Yemeni-Bosnian artist Alia Ali explores cultures at geographic crossroads. Her work considers how politics, economics and histories collide in fabric patterns and techniques, showing how fabric both unites and divides us. Focusing on wax print fabric—a form with roots in Indian, Japanese, Chinese, Javanese, Dutch and African traditions—FLUX captures the way textiles move and migrate across different cultures.from the exhibition text
In most cases the fabric is defined by its maker, but these fabrics in flux are an exception. Who names them? Is it the entity who produces the cloth, or the entity who consumes it? Or is it, perhaps, the one who ensures their passage into a new geographic coordinate? Just like denim raises the question of being French or American, or because of its use of indigo, is it Japanese, Indian or Ghanaen? One could follow a similar line of questioning with wax print: is it Indian, Chinese, Javanese, Dutch or West African, and if so, then what part of West Africa, exactly? What is clear is that these particular wax prints present a literal and conceptual space with hidden stories and promised potentiality. They conjure pride and pity, celebration and rejection, power and greed.Alia Ali from on FLUX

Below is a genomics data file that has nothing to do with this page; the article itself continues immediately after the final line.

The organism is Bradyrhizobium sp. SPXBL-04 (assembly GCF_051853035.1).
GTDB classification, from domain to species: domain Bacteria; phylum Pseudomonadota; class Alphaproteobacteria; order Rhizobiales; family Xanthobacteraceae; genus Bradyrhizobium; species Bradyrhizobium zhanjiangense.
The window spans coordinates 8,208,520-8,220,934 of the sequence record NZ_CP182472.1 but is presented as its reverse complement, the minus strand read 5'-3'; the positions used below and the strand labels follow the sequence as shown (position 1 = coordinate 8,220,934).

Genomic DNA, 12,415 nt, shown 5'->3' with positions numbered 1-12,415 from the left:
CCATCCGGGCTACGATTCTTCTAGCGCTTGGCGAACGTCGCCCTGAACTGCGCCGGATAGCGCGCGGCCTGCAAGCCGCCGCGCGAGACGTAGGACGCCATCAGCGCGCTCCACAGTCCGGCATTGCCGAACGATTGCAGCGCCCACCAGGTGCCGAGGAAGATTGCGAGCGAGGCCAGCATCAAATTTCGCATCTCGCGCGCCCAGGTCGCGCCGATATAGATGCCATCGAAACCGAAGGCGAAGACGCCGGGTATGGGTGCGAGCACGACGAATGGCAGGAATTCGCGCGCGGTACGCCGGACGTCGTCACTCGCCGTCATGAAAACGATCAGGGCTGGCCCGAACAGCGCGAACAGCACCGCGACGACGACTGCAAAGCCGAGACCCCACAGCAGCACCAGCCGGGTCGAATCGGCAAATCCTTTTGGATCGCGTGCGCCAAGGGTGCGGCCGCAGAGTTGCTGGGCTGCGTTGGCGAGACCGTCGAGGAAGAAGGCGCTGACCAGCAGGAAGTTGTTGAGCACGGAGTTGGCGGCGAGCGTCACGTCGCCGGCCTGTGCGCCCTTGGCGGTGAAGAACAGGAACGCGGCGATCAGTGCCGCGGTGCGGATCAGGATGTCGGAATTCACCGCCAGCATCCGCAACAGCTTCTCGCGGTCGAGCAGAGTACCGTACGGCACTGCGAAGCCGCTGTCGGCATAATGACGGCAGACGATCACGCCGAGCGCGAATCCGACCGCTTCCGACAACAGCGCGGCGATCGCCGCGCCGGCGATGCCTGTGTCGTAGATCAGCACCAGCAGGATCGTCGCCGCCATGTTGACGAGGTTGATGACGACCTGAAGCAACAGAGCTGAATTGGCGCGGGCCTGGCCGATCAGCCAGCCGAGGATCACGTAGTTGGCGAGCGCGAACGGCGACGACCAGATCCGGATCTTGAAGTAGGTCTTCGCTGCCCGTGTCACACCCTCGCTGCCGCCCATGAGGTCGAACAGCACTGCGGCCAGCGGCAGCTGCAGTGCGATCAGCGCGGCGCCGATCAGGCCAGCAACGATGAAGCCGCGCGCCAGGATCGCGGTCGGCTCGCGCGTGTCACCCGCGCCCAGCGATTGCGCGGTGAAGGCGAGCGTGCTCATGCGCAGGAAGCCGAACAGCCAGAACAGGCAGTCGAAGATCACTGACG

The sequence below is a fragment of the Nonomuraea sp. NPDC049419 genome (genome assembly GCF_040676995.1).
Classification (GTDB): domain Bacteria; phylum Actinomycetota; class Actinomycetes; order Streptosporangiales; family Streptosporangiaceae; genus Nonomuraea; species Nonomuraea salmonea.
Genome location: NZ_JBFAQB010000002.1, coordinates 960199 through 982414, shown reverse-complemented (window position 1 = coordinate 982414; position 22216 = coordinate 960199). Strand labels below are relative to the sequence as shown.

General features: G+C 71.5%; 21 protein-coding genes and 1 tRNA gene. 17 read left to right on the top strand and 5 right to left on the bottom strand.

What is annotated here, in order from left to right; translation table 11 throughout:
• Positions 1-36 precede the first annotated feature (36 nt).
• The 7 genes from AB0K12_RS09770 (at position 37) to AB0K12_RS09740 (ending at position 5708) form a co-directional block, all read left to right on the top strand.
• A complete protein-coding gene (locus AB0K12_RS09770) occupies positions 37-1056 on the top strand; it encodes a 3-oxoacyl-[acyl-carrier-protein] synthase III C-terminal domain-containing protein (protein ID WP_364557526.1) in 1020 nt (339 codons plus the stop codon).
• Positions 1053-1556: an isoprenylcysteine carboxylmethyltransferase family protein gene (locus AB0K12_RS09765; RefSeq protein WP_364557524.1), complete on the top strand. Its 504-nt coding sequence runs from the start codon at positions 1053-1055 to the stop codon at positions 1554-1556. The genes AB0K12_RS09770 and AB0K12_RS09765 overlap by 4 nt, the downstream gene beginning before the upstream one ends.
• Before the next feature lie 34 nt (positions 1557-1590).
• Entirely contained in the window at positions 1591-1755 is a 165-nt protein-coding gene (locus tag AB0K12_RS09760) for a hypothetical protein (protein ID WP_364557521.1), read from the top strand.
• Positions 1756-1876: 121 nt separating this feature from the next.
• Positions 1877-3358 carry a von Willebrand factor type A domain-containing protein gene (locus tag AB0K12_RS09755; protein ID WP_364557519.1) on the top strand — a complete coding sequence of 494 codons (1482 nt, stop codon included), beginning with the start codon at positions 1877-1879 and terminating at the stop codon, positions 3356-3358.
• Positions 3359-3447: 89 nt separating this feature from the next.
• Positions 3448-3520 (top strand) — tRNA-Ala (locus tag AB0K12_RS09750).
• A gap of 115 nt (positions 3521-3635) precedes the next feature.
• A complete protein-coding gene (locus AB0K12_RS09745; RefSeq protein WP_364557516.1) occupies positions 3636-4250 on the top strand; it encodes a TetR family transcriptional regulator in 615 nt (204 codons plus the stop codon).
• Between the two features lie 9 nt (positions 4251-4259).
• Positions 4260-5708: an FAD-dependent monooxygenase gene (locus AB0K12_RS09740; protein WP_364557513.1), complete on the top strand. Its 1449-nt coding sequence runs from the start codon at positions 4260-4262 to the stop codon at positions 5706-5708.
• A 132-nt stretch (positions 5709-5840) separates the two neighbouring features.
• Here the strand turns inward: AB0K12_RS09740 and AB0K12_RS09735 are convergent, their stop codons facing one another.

Alia Ali: FLUX is on view at the New Orleans Museum of Art until August 2. Due to the uncertainty around COVID-19 closures, please call ahead before you plan your visit.